I don't know why, but Photo Messaging was a bit of a surprise to me when it came out. Up until
this point, I had never connected the idea of virtual camera -- where multiple cameras are set
up in a row and shutters
opened at various intervals to create frozen moments -- with Chris Cunningham. I had always
associated the technique strictly with Michel
Gondry, who helped innovate and popularize virtual camera with his promo for
Like a Rolling Stone, and other
Photo Messaging was created with the help of Timetrack, who do this sort of thing. If you take a look at Timetrack's sample work, you'll see they have made some really rich, creative, thoroughly modern pieces. Photo Messaging, released January 2003 in Europe, shows how clean the technique can be accomplished today.
The 40-second clip is a how-to of photography. As a bouncy track by Add N to (x) hops us along, a woman narrates instructively the "simple rules" necessary to create beautiful photographs. As she narrates, the virtual camera sweeps through six darkly lit, nighttime scenes whose subjects are spotlit, creating a ghostly effect as they travel through space. Explains Timetrack on their website, "Shot mostly at night in London, in this spot we used timed exposures of up to 30 seconds to create an effect where various subjects travel through time and space producing 3D trace images and motion blur. The 160 lens Timetrack camera's 160 shutters all opened simultaneously and remained open while the subjects, mostly people, moved in front of the camera. At the end of the event all of the shutters closed simultaneously."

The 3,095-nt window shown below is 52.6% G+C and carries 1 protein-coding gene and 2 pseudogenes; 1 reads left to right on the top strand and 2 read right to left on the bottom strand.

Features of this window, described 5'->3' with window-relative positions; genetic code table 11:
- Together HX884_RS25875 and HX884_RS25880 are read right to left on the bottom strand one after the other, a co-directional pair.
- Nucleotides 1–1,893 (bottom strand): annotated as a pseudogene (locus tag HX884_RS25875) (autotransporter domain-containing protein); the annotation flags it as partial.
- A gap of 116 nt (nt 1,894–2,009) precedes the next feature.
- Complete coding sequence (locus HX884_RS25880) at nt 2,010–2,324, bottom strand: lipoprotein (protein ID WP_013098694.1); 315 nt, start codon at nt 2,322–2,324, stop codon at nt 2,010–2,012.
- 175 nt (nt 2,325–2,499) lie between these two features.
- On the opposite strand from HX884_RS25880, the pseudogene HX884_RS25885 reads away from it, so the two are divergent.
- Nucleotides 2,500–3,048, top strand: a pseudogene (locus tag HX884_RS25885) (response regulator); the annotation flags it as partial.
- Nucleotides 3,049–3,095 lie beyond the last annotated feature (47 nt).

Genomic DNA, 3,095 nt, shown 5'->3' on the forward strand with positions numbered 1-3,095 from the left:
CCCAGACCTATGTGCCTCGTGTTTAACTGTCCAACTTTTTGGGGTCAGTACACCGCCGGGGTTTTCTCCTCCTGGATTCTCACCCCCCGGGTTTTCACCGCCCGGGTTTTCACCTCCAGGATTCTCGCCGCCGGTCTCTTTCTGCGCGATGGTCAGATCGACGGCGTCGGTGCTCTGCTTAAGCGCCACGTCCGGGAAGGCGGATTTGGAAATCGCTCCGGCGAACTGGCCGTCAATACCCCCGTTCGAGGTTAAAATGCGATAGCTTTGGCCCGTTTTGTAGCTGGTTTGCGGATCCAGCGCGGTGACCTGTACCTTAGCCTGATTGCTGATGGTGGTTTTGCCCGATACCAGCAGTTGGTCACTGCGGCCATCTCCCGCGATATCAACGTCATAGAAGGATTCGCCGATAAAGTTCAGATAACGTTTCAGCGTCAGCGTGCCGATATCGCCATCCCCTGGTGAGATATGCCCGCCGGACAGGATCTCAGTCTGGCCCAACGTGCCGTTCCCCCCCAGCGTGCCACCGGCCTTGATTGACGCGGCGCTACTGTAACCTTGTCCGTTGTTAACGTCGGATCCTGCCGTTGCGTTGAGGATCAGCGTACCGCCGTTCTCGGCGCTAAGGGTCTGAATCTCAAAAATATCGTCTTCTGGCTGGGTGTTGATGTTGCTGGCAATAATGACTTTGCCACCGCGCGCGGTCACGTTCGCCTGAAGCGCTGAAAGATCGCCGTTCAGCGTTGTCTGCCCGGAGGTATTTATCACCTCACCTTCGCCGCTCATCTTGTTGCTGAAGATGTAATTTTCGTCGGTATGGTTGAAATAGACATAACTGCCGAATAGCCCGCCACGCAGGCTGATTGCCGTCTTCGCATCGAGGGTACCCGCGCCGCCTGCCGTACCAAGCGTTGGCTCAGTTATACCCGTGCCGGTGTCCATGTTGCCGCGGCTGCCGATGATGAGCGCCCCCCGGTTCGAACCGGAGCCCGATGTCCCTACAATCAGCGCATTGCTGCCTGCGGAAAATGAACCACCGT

The visual effect is painterly, as many of the people's heads and bodies stream and conjoin through three-dimensional space. Each scene has its own unique soundprint as well, an echoing and distorted surround that creates an environment tinctured with memory, and a bit hallucinogenic.
When taking a photograph, make sure your subject is ready.
And that they're arranged in a suitable formal manner.
This can be difficult with members of the animal kingdom.
Avoid blurring by keeping movement to a minimum.
Follow these simple rules, and you'll end up with a photograph you'll treasure for a lifetime.
Go on. Muck about with free photo messaging for all Orange customers.
2003 The Creative Circle: Silver, Best special effects/computer graphics